To readers unfamiliar with Sri Lankan wildlife, the claims Gehan sets out in the introductory chapter to Wild Sri Lanka might seem fantastical. One of the best whale-watching destinations in the world? The largest annually occurring concentration of elephants in the world? The largest “bird wave” phenomenon in the world? It seems hard to believe, of an island roughly the size of Tasmania or Ireland.
But by presenting data he has gathered over many years, and sharing personal accounts of
The week after my own visit to Yala National Park, something particularly worrying happened. On August 17, one of the park’s best-known tuskers, Gemunu, came close to a safari vehicle looking for food. This isn’t unusual: he’s been doing it with increasing regularity since irresponsible drivers and guides started letting him take food from the vehicles, to deliver a “thrill” for their passengers. In this alarming Youtube clip from July, he almost topples a jeep over – the driver should never have let him get this close to the vehicle:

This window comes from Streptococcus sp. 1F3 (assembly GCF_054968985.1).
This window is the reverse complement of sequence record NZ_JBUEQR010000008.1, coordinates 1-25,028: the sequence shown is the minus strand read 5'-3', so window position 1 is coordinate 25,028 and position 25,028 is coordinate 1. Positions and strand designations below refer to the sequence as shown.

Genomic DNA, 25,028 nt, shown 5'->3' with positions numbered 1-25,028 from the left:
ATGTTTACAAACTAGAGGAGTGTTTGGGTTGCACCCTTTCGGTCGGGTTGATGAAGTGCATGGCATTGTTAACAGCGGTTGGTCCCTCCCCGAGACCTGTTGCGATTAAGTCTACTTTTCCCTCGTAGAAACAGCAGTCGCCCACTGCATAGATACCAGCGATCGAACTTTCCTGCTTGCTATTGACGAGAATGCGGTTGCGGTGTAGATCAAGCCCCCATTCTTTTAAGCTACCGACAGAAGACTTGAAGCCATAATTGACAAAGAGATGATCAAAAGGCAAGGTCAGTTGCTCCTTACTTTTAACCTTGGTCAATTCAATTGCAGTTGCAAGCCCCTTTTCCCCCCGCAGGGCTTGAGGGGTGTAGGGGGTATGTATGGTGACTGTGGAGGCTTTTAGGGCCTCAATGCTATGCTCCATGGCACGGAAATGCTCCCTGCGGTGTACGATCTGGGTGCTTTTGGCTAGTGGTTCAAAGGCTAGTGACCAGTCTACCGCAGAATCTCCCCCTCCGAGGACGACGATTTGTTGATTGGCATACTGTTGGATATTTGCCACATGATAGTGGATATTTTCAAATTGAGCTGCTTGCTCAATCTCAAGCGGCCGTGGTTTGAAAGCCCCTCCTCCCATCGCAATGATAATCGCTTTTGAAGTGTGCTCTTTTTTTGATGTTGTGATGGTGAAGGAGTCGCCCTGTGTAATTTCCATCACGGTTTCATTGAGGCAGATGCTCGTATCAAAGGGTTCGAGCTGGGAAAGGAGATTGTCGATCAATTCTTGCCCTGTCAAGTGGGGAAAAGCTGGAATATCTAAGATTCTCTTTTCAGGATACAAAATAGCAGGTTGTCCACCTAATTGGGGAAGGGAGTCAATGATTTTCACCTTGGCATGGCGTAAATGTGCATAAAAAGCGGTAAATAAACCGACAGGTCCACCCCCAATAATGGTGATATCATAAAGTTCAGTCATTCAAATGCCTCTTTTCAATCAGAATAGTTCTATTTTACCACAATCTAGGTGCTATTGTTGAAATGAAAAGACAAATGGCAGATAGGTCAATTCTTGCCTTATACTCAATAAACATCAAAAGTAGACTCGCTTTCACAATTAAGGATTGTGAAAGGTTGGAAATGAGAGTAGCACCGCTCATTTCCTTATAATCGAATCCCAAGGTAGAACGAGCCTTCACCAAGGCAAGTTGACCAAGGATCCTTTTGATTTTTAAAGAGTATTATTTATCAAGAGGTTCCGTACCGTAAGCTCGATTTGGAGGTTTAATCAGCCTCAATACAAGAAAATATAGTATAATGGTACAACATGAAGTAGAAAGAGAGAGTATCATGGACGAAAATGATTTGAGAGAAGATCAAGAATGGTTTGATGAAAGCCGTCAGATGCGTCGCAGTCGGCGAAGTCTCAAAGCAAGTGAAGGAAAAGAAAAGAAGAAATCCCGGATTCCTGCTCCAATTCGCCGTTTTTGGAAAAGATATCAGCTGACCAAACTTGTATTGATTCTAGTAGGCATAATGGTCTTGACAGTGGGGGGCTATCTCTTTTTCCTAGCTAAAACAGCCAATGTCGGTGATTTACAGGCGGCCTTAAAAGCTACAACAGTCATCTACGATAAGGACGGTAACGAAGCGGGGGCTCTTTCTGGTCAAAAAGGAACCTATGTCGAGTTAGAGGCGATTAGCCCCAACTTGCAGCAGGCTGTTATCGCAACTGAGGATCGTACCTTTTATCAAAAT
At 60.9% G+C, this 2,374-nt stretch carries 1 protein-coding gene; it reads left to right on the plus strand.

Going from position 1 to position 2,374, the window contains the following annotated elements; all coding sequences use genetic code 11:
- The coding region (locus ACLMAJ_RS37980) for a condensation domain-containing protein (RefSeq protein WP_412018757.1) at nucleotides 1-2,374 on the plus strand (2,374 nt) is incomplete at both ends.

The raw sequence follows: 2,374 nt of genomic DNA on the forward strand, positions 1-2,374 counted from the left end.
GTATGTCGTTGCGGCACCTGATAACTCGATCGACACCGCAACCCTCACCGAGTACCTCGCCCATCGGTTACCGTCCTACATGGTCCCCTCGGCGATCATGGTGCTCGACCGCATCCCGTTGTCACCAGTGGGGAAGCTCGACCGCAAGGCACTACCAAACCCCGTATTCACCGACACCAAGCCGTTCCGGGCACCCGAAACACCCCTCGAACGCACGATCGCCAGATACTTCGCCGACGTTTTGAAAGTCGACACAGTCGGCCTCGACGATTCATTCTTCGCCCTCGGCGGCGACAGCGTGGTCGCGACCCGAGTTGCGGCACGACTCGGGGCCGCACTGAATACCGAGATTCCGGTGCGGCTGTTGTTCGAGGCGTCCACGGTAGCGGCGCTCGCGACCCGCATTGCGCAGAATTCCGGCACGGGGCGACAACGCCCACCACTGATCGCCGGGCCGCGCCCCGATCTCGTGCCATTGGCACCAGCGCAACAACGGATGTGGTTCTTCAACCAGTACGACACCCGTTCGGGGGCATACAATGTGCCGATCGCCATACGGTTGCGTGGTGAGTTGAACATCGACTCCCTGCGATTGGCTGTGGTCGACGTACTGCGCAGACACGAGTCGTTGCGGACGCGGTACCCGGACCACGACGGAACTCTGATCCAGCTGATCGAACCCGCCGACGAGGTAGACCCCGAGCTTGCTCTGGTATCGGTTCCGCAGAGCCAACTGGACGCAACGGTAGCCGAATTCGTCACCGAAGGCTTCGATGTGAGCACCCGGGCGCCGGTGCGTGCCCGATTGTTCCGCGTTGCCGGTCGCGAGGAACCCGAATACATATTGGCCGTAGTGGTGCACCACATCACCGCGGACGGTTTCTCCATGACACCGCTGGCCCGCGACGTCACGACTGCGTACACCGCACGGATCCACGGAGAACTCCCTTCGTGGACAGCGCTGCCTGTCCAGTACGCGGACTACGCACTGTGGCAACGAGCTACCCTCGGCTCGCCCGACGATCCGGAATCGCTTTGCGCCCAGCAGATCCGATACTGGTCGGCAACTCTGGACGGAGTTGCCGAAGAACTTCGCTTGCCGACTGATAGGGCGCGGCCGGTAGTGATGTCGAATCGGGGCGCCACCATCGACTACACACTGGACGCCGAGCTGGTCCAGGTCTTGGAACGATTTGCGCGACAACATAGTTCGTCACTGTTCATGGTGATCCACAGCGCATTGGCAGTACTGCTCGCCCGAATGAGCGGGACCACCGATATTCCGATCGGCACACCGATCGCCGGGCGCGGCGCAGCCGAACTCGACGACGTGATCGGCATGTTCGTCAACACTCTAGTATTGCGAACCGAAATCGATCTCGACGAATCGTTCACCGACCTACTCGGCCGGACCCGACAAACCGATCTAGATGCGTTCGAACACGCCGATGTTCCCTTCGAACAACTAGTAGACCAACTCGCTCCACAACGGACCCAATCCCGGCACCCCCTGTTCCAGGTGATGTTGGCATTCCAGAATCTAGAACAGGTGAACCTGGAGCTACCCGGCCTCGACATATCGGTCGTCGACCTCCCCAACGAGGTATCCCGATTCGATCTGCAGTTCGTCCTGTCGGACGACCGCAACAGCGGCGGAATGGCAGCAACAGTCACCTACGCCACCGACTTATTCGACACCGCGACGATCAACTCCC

It’s taken me four weeks to get around to it but – finally – some blogs from my month in Sri Lanka! I’ve been here since the start of August, researching green hotels and responsible tourism projects. Wildlife tourism plays a pretty big part in responsible tourism here in Sri Lanka, so of course I had to go looking for leopards and elephants for myself…
First up, some photos from a safari trip into Yala National Park: